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14 May, 2015 21:06

Couple lynched and burnt in India ‘honor killing’

Couple lynched and burnt in India ‘honor killing’

A couple who tried to elope together have been beaten to death and cremated by relatives in an apparent ‘honor killing’ in India’s eastern state of Bihar. Police said they have arrested one person and are searching for others.

"The victims, identified as Parvati Devi (15) and Jairam Manjhi (25), were residents of the same village and were in love. Manjhi was already married and the girl's family was opposed to the affair," Gaya district police chief Manu Maharaj said as quoted by PTI news agency. The man reportedly had three children.

Police said that after the girl’s relatives caught the couple eloping at the rail station on Wednesday morning, the two were brought before a council of elders.

As the lovers were not willing to compromise on their relationship, they were lynched by the angry relatives as the villagers watched and chose not to stop them, according to police.

“They mercilessly beat the couple and later burnt their dead bodies outside the village. There were more than 100 villagers present when the couple was lynched,” Maharaj said.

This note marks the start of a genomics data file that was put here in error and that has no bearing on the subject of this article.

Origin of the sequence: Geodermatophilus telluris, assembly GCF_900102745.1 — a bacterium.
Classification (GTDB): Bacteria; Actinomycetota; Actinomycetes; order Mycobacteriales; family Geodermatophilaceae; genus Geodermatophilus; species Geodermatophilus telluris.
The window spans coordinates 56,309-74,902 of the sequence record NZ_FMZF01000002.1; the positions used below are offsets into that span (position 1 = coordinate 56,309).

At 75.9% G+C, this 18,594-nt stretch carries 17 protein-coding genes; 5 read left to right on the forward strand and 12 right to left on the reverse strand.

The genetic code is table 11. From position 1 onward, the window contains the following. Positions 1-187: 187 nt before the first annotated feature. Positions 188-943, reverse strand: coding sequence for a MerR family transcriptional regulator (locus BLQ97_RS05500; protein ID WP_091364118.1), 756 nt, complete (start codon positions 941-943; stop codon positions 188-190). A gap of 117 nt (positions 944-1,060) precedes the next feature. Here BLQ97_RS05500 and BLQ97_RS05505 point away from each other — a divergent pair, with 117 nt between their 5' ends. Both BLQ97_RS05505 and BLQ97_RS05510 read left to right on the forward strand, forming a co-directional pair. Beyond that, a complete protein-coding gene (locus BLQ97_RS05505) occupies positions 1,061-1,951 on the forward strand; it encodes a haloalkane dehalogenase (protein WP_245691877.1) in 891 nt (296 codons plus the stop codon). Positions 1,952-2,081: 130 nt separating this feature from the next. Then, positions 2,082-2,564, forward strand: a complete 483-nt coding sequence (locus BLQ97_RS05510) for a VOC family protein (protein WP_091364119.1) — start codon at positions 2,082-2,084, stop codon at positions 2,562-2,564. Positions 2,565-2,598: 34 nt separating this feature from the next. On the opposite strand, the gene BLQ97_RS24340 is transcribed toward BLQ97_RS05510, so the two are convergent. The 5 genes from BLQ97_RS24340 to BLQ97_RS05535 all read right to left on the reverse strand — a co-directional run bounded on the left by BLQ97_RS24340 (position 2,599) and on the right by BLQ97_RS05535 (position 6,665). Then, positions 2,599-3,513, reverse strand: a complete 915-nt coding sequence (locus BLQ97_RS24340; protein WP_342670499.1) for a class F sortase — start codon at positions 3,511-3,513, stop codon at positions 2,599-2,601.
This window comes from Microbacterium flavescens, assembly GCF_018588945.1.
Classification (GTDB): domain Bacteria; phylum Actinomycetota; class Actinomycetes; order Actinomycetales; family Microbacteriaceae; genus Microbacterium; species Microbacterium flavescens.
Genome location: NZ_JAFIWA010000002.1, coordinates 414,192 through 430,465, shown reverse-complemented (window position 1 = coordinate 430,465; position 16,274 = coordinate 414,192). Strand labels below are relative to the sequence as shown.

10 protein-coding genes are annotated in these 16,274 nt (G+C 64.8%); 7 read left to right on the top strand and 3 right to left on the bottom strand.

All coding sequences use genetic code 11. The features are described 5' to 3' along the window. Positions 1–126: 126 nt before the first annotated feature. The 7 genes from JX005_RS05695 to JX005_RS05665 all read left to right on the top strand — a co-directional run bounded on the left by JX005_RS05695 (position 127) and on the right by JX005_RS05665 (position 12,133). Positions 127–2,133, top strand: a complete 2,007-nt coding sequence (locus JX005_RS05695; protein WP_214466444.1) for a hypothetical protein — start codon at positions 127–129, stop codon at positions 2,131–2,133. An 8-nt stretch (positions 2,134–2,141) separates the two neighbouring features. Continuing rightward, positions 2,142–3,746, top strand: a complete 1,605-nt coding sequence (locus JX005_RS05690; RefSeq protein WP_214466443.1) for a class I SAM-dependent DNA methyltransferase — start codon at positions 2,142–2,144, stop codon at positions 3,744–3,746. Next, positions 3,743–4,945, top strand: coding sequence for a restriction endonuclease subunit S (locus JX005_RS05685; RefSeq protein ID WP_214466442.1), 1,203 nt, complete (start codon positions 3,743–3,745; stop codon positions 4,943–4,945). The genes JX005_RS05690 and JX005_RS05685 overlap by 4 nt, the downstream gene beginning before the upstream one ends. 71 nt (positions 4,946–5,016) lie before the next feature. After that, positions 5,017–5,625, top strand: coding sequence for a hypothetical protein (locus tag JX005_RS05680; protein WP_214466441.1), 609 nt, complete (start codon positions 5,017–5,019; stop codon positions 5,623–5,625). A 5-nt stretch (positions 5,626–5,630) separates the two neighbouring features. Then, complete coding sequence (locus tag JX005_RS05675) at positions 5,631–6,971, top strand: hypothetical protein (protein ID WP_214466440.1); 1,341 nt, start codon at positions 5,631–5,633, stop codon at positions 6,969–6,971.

READ MORE: 4 Pakistani men receive death sentences in high-profile ‘honor killing’ of pregnant woman

"This is a clear case of 'honor killing'. They took the law into their own hands," Gaya's Sub-Divisional Police Officer Manoj Kumar Sudhanshu told Reuters.

Police said that they have arrested the girl’s aunt and are searching for 14 other relatives involved in the murder.

Local media reported that the victims were classified as Dalits, the very bottom of the Hindu social structure, the ‘caste’ system and are also regarded as the “untouchables.”

Honor killings are carried out by family members who believe the victim has brought shame to the family and are still common in parts of South Asia, particularly in Pakistan, Afghanistan and some Indian states. In 2011 India’s Supreme Court ruled those involved in honor killings should face the death penalty.

Though there are no official statistics on the number of victims, according to UN estimates made in 2010 over 5,000 honor killings are reported to take place every year.